I finished installing my work quite quickly for our group exhibition. I went into the other gallery space to see what the rest of my friends/the artists were doing. Louisa Afoa had a film triptych already installed. I sat down to watch it. I didn’t expect to have any strong feelings toward or against the work. It was more or less a way to spend time.
Surprisingly, siting on that ply wood bench turned out to be one of those gushy defining moments that everyone within the arts industry has. That moment when seeing something reaffirms why you too are involved in the arts. It’s not that the work itself was necessarily great—it was after all a student exhibition—but more a moment of realising what art can do.
HomeAKL the now infamous Pacific art exhibition at Auckland Art Gallery Toi o Tāmaki opened the night after our show, so our opening by coincidence had a really good turn out. Despite that great turn out I knew that no one would write about this work that felt so important to me, or even the exhibition as a whole. So I did that ‘Kiwi’ thing and did it myself. I wrote a review and published it on my then blog. This was my first interaction with criticism. TBH it was less criticism and more incestuous flag waving.
It was in these moments, as a third year fine art student I realised art is temporary. That artists slave away in studios just to have work on show for only a few weeks at a time. And, when no one writes about it, the work dies, with no way of entering into the canon of art history. Sure the work can be shown again, but that work in that context at that time is gone. Writing, in it’s many forms—the essay, the feature, the review—archives art in a way that nothing else does.
When Louisa and I started conversations about #500words, later that year in 2012, we were wanting to start a platform for writing by people like us about art like ours. The only other online contemporary arts reviewing platform (that we knew of) was EyeContact. It was a space that didn’t feel any affinity to.
We had a heaps of strange ideas. For one we started with no editorial control. While it was me who uploaded everything to the website we thought it was important to have a stance on no editorship based on an idea that we didn’t want to impose ourselves and our own ideas onto other peoples writing. Only in retrospect can we see how ridiculous this was, it meant no quality control, countless spelling mistakes and endless adjustments (after publishing). Being artists, it’s safe to say we didn’t know too much grammar either.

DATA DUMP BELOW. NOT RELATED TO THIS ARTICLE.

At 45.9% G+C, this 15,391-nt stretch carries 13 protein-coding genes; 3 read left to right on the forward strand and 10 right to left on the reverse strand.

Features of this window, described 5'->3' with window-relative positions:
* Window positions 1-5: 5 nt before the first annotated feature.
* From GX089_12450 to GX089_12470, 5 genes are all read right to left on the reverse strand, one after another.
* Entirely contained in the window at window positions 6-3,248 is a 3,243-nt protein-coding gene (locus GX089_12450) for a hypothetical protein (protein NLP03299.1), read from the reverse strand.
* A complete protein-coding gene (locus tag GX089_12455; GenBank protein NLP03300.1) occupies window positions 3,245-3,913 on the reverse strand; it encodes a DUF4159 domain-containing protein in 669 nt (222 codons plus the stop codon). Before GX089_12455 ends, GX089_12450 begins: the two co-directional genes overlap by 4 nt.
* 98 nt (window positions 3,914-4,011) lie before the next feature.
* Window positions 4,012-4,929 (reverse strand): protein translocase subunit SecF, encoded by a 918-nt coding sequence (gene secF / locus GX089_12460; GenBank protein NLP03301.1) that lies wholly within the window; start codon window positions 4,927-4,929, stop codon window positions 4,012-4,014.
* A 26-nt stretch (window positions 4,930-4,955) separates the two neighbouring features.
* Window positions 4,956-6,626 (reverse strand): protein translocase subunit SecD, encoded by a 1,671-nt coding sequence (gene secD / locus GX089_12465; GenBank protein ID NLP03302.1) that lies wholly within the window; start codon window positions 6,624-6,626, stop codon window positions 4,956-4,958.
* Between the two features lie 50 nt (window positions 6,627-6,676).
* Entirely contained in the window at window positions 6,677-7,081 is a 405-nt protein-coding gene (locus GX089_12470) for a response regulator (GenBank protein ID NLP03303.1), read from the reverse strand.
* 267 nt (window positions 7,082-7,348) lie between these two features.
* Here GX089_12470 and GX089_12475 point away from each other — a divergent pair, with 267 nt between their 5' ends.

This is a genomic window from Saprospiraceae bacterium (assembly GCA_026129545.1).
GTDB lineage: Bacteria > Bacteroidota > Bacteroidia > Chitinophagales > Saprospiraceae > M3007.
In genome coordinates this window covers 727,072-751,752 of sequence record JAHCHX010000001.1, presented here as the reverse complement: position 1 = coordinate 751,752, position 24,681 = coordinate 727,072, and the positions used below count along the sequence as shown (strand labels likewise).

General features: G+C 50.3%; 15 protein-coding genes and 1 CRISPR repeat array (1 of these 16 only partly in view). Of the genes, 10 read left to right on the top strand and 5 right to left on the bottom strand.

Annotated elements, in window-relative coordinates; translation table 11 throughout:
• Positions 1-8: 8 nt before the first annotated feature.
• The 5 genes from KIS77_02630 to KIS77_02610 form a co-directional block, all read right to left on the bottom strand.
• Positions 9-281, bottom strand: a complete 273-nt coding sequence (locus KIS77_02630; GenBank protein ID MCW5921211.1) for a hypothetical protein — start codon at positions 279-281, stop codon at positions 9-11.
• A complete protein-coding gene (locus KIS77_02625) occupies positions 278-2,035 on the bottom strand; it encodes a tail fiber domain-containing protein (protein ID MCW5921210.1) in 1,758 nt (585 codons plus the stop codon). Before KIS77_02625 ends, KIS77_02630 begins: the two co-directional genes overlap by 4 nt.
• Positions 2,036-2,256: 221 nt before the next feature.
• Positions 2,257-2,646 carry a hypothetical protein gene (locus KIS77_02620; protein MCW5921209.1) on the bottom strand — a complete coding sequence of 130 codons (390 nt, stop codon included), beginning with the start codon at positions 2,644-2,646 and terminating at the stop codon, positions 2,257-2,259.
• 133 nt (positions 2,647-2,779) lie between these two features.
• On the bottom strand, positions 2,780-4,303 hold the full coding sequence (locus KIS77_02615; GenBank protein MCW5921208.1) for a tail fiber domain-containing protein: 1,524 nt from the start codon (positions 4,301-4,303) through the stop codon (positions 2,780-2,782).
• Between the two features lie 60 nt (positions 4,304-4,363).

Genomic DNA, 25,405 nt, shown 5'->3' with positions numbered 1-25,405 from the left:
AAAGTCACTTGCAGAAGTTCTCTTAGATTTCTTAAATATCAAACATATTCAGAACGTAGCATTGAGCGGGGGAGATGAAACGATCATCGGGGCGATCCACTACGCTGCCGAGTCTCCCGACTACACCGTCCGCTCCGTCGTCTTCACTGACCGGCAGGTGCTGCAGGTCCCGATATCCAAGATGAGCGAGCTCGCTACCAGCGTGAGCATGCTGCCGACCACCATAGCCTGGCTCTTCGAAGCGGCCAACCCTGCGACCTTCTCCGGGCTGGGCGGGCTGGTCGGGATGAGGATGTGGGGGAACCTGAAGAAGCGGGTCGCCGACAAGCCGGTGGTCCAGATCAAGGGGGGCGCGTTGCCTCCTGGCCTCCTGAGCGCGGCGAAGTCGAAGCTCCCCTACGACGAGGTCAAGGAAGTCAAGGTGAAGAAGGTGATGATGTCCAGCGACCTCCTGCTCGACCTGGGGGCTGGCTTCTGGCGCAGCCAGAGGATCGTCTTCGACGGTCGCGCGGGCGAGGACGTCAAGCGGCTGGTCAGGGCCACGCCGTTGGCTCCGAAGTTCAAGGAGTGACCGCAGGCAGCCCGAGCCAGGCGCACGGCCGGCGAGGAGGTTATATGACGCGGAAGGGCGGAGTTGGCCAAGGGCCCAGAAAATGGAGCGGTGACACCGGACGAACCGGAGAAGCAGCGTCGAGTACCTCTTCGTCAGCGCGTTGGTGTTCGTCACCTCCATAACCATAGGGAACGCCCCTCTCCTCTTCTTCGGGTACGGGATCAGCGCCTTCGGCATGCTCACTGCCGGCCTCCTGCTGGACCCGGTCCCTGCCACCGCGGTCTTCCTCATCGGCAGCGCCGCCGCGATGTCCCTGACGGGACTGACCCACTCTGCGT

Another idea which is one we are better known for is our emphasis on short form reviewing or reviews of 500 words. We had this equally naive idea that we would have heaps of people wanting to write for #500words and so by having reviews at such a short length we would be able to publish three or four reviews of one show to emphasise that not one person or opinion is right or wrong. We’ve since learnt that art writers are few and far between in New Zealand and getting one review of an exhibition is a hard enough task.
#500words has evolved multiple times since we started four years ago. Our team has expanded and shrunk again. At our peak it was run by four people including Emil Scheffman as co-editor and Natasha Matila-Smith on our social media. We have been very fortunate to receive Creative New Zealand funding which has meant paying writers fees (although admittedly at a ‘koha’ rate more than a ‘fee’ rate) since 2014. We revamped the website and even released a print journal with another journal to come being released mid 2017. More importantly we have continually taken risks for better or for worse and provided a platform for emerging writers, spaces and artists.
#500words started the same time that Twitter grew in popularity. In 2012, everyone was talking about the #, and so were we, hence the name. While # is still a very useful tool for marketing specifically, the mystery and the interest behind it is no longer.
This long winded back story to the start of #500words does have a reason. Just as the # in many ways has run it’s course of being at the forefront of a digital media focus #500words has run it’s course too. Louisa and are sad to say that while the website will stay live as an archive for ever and ever this will be the last thing published on #500words, as we too have come to the end of our natural life cycle. I will continue to write about art for various platforms. I am also moving on to be the Visual Arts co-editor for The Pantograph Punch. And Louisa is taking some much needed time to be an artist.
We started, like many platforms and artist run spaces, because of a gap. That gap was an absence of young, diverse, brave voices. The online arts publishing landscape is far more diverse now than it was in 2012 with sites like The Pantograph Punch, Hainamana and Lokal Stories joining the cockroach that won’t die EyeContact, things are looking up. However as much as we would love to say that there are bountiful places for young writers to publish hence us not needing to exist that simply isn’t true. #500words ends blowing open the gap that we once filled, a place for the unpublished to test the waters of art writing.
To the writers, friends, supporters, funders and everyone who has been a part of the #500words life cycle, we are incredibly thankful for all of your time and your words.
Until the next life cycle begins.
Ia manuia le malaga. Malo malo!
Lana Lopesi with Louisa Afoa